Singapore will be launching a Digital Readiness Blueprint spelling out how it intends to equip every citizen to live in a Smart Nation, envisioned to be controlled by sensors and where cashless payments rule.
"As we push ahead with digital technology, we need to also ensure that no one is left behind," Dr Vivian Balakrishnan, Minister-in-charge of the Smart Nation Initiative, said yesterday in his ministry's addendum to the President's Address.
The blueprint - to be released by a workgroup led by the Ministry of Communications and Information - will outline strategies to equip citizens for digital access, literacy and participation.
Along with this, the Smart Nation and Digital Government Group (SNDGG) will publish a Digital Government Blueprint in the middle of the year, outlining goals and strategies to improve government services.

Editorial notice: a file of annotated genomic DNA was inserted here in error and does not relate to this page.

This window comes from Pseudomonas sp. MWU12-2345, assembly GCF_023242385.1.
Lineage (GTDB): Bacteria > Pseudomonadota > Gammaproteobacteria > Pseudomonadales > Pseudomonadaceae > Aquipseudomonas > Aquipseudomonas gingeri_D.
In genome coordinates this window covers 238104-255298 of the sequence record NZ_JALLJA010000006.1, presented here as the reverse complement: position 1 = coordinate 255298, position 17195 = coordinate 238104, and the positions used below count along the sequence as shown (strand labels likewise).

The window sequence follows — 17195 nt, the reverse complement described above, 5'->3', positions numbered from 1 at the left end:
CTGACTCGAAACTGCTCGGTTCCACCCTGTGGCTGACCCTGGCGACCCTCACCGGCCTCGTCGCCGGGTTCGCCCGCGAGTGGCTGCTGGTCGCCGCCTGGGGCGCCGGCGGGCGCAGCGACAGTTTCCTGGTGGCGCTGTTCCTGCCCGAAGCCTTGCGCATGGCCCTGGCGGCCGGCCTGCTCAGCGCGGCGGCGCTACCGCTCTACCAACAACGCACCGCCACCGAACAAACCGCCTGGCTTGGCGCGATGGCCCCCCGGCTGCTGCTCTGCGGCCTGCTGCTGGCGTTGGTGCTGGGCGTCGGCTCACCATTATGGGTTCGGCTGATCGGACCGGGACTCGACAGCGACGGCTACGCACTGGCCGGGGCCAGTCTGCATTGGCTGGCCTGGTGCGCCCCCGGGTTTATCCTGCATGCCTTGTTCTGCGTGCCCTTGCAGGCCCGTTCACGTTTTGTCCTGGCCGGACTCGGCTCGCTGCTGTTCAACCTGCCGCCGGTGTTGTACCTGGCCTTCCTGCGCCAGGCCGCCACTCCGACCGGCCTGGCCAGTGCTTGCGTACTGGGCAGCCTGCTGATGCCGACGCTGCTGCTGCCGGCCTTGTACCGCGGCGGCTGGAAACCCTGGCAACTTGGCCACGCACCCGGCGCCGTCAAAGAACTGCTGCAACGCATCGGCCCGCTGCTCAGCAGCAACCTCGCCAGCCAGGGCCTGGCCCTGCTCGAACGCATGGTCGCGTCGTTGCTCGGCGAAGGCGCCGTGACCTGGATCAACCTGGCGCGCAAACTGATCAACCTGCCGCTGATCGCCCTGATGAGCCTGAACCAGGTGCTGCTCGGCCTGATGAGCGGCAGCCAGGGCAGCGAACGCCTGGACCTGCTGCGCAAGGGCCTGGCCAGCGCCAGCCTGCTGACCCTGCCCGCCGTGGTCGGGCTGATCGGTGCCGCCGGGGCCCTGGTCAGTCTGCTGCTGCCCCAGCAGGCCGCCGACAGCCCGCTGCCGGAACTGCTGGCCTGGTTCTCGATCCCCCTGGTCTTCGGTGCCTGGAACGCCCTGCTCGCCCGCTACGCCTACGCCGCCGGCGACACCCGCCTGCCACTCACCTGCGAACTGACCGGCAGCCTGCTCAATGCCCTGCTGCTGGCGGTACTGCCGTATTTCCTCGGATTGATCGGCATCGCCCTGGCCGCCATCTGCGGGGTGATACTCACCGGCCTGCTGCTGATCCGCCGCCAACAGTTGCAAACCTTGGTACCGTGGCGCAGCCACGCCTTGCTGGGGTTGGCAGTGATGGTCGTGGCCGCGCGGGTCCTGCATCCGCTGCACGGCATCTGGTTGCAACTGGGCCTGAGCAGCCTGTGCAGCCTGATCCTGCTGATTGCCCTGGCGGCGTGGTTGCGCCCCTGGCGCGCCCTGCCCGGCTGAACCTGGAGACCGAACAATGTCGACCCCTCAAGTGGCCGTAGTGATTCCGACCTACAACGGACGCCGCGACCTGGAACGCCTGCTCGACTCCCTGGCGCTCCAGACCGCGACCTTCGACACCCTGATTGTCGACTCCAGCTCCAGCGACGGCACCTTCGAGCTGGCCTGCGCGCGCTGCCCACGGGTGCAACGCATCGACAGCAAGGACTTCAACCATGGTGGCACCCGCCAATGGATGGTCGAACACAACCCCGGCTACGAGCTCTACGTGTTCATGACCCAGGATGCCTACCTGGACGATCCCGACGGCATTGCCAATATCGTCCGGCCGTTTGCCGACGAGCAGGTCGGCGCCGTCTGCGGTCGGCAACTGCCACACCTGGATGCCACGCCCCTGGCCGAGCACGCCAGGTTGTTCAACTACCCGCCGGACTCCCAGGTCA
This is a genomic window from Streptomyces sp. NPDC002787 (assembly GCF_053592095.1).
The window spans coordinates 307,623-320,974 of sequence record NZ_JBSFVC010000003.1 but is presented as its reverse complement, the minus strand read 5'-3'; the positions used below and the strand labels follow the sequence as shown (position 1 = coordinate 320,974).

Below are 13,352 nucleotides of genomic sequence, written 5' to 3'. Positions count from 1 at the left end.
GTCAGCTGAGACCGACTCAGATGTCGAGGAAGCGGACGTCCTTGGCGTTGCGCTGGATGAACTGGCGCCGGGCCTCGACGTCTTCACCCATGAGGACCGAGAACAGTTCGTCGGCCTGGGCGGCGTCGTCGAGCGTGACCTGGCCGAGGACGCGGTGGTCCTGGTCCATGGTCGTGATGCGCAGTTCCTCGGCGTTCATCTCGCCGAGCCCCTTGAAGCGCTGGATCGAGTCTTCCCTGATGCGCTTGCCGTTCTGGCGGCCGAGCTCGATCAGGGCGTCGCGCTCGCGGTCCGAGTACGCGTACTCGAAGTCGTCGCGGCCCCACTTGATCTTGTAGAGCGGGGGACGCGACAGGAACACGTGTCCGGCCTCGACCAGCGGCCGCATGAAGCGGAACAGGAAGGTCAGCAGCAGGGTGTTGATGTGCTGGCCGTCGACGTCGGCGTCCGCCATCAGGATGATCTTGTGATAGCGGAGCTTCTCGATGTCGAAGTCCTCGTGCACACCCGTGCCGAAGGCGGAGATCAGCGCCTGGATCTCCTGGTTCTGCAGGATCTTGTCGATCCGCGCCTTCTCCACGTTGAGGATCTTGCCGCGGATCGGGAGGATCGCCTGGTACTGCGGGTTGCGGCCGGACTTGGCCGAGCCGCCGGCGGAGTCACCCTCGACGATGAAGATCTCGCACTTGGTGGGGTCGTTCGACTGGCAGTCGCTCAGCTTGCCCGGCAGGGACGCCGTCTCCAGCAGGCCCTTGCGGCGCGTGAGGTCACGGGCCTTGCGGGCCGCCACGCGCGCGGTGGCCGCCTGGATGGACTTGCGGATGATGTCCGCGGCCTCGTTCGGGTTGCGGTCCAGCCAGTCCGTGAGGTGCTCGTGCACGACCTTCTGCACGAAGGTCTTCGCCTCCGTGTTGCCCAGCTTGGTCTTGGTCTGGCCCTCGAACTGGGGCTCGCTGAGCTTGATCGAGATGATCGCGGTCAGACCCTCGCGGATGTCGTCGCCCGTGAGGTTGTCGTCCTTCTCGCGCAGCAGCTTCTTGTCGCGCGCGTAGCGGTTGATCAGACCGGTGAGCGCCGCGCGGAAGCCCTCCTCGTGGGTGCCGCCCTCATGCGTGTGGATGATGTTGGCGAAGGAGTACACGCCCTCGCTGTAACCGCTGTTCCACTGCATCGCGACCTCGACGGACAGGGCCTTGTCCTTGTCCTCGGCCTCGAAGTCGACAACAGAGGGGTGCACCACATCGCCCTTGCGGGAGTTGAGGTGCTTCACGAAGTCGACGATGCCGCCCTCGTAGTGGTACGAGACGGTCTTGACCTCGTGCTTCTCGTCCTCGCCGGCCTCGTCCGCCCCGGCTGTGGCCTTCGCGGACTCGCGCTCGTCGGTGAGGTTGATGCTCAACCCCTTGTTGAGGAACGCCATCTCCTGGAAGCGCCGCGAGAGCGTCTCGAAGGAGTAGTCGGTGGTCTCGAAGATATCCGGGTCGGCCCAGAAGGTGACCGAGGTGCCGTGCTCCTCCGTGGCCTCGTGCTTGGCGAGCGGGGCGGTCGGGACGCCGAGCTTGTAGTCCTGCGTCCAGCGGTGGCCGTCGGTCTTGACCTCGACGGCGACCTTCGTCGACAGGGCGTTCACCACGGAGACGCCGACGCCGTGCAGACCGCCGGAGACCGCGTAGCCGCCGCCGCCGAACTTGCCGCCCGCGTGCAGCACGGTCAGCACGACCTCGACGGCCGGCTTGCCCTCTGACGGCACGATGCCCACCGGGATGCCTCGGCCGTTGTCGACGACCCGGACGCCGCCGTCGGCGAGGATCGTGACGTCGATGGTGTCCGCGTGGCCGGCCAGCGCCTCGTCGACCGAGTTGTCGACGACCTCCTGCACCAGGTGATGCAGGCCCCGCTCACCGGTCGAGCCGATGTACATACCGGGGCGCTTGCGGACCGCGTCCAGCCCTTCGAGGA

"The Government will lead by example and accelerate our digitalisation efforts," said Dr Balakrishnan.
One of the key projects is an anticipatory service called the Moments of Life app, which will let parents avoid the hassle of going to different agencies to fill in forms. To be piloted next month, it will allow the Government to analyse citizen data from multiple government agencies.
Other key projects include national digital identity and e-payment systems - essential to supporting a digital economy in the future.
To deepen capabilities in the public sector in key areas such as data science, artificial intelligence and cyber security for the future economy, SNDGG will establish a Centre of Excellence for Information and Communications within GovTech, the agency behind the public sector's digital transformation.
"To prosper and stay relevant in the world, and to build a better future for ourselves, Singapore has to embrace these changes, ex-periment and innovate, invest in the right capabilities and skills, and build a Smart Nation," said Dr Balakrishnan.
Mr Aloysius Cheang, Asia-Pacific vice-president of the Centre for Strategic Cyberspace + Security Science, a London-based think-tank, said: "A great amount of re-engineering is required to make sure that all the public sector digital services protect users' privacy and are easy to use by anyone, including the elderly."